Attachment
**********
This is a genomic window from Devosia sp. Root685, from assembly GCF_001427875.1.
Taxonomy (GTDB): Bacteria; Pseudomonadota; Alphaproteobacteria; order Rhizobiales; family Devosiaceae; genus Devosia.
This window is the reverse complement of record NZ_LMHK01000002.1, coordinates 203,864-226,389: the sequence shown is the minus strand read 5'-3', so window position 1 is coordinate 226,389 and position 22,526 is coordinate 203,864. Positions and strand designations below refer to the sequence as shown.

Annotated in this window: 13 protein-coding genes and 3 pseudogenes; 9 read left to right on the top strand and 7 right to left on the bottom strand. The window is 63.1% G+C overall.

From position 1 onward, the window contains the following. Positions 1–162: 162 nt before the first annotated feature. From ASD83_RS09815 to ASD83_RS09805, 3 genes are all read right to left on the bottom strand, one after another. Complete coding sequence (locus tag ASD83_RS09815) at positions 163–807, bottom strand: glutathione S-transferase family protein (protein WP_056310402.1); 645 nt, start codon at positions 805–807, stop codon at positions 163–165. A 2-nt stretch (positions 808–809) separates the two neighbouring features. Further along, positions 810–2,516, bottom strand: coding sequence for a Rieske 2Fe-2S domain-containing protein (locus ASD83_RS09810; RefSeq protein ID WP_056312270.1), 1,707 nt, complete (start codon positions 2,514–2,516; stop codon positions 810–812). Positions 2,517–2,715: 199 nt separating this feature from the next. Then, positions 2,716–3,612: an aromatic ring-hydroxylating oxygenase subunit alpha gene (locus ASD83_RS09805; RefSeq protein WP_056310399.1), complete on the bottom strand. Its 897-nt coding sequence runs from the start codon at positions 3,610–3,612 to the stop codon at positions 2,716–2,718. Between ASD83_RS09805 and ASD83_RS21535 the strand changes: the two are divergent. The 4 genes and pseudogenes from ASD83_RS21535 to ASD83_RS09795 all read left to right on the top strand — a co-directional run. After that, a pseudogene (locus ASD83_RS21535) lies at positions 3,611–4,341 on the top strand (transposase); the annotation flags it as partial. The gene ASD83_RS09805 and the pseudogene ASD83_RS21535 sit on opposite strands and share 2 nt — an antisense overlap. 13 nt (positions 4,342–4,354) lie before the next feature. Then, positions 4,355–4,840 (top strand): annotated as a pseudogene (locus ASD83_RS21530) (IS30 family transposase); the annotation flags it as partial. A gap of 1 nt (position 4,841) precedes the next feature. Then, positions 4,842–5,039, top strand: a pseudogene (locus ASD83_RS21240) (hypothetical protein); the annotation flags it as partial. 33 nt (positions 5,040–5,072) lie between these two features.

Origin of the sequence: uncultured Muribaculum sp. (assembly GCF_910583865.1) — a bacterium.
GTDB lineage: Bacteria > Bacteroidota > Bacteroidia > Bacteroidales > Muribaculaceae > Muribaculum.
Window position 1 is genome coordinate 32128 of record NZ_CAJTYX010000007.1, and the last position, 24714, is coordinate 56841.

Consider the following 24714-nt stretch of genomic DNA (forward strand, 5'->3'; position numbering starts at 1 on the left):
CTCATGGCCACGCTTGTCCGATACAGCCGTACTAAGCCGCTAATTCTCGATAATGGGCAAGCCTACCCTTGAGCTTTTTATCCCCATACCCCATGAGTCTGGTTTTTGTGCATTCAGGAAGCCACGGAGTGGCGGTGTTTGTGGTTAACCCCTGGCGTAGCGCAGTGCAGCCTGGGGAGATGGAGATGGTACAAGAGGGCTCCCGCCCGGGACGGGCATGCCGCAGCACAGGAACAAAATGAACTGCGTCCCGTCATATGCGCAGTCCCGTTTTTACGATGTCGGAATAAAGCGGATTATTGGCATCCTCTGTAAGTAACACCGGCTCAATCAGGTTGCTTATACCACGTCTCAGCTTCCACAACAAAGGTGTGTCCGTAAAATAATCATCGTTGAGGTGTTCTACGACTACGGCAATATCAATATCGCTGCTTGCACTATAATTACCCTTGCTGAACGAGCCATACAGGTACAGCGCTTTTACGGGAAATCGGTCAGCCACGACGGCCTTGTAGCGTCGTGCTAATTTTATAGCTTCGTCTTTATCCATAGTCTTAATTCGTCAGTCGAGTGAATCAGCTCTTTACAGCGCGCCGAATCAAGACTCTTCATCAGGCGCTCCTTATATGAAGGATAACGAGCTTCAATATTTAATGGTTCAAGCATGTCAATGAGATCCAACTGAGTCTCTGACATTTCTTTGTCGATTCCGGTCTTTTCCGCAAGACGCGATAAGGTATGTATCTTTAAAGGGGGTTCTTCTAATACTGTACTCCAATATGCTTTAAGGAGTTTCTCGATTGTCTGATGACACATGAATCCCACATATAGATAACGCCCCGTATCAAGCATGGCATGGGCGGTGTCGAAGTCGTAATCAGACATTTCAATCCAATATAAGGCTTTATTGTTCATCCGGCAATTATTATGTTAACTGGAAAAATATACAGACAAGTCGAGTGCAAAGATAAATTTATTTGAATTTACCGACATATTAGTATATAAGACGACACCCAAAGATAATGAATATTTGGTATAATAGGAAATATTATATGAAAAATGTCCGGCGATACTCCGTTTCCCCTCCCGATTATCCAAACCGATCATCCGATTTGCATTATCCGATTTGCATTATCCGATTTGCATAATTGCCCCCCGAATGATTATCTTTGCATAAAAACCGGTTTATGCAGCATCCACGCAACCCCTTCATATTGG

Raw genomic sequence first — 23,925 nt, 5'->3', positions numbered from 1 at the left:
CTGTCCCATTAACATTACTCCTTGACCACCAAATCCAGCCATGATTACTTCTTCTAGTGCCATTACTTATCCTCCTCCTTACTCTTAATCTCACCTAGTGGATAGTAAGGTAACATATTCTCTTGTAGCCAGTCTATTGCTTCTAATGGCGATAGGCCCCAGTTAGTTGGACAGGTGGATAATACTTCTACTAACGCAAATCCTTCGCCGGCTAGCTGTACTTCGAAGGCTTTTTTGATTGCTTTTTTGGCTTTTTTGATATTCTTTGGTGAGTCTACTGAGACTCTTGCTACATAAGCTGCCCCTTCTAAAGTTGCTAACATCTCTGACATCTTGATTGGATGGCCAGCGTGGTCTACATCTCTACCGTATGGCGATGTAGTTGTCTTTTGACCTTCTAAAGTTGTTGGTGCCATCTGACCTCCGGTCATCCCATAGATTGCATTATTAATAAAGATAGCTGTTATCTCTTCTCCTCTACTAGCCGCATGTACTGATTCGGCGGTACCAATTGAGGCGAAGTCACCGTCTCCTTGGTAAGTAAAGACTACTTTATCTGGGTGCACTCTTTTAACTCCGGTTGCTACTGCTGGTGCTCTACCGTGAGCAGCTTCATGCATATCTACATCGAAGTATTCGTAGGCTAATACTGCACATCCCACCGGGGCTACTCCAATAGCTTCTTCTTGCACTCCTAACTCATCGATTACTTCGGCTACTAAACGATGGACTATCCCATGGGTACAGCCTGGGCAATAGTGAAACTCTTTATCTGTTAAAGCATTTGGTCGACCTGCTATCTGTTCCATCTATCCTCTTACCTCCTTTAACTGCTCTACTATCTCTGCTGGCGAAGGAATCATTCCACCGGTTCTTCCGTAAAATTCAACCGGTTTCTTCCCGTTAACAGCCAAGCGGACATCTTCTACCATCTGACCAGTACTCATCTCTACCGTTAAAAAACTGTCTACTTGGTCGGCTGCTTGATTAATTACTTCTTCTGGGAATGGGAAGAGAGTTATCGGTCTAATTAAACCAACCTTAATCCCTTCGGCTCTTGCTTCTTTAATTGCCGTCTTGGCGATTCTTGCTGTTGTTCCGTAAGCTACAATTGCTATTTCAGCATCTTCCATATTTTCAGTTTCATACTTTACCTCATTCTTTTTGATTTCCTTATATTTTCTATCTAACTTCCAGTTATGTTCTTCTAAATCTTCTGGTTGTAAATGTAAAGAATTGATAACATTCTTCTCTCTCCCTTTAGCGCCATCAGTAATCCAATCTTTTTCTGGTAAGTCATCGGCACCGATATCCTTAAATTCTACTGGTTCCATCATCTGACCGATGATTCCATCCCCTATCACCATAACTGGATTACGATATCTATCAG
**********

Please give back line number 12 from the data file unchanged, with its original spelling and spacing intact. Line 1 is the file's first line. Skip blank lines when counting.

CTGTCCCATTAACATTACTCCTTGACCACCAAATCCAGCCATGATTACTTCTTCTAGTGCCATTACTTATCCTCCTCCTTACTCTTAATCTCACCTAGTGGATAGTAAGGTAACATATTCTCTTGTAGCCAGTCTATTGCTTCTAATGGCGATAGGCCCCAGTTAGTTGGACAGGTGGATAATACTTCTACTAACGCAAATCCTTCGCCGGCTAGCTGTACTTCGAAGGCTTTTTTGATTGCTTTTTTGGCTTTTTTGATATTCTTTGGTGAGTCTACTGAGACTCTTGCTACATAAGCTGCCCCTTCTAAAGTTGCTAACATCTCTGACATCTTGATTGGATGGCCAGCGTGGTCTACATCTCTACCGTATGGCGATGTAGTTGTCTTTTGACCTTCTAAAGTTGTTGGTGCCATCTGACCTCCGGTCATCCCATAGATTGCATTATTAATAAAGATAGCTGTTATCTCTTCTCCTCTACTAGCCGCATGTACTGATTCGGCGGTACCAATTGAGGCGAAGTCACCGTCTCCTTGGTAAGTAAAGACTACTTTATCTGGGTGCACTCTTTTAACTCCGGTTGCTACTGCTGGTGCTCTACCGTGAGCAGCTTCATGCATATCTACATCGAAGTATTCGTAGGCTAATACTGCACATCCCACCGGGGCTACTCCAATAGCTTCTTCTTGCACTCCTAACTCATCGATTACTTCGGCTACTAAACGATGGACTATCCCATGGGTACAGCCTGGGCAATAGTGAAACTCTTTATCTGTTAAAGCATTTGGTCGACCTGCTATCTGTTCCATCTATCCTCTTACCTCCTTTAACTGCTCTACTATCTCTGCTGGCGAAGGAATCATTCCACCGGTTCTTCCGTAAAATTCAACCGGTTTCTTCCCGTTAACAGCCAAGCGGACATCTTCTACCATCTGACCAGTACTCATCTCTACCGTTAAAAAACTGTCTACTTGGTCGGCTGCTTGATTAATTACTTCTTCTGGGAATGGGAAGAGAGTTATCGGTCTAATTAAACCAACCTTAATCCCTTCGGCTCTTGCTTCTTTAATTGCCGTCTTGGCGATTCTTGCTGTTGTTCCGTAAGCTACAATTGCTATTTCAGCATCTTCCATATTTTCAGTTTCATACTTTACCTCATTCTTTTTGATTTCCTTATATTTTCTATCTAACTTCCAGTTATGTTCTTCTAAATCTTCTGGTTGTAAATGTAAAGAATTGATAACATTCTTCTCTCTCCCTTTAGCGCCATCAGTAATCCAATCTTTTTCTGGTAAGTCATCGGCACCGATATCCTTAAATTCTACTGGTTCCATCATCTGACCGATGATTCCATCCCCTATCACCATAACTGGATTACGATATCTATCAG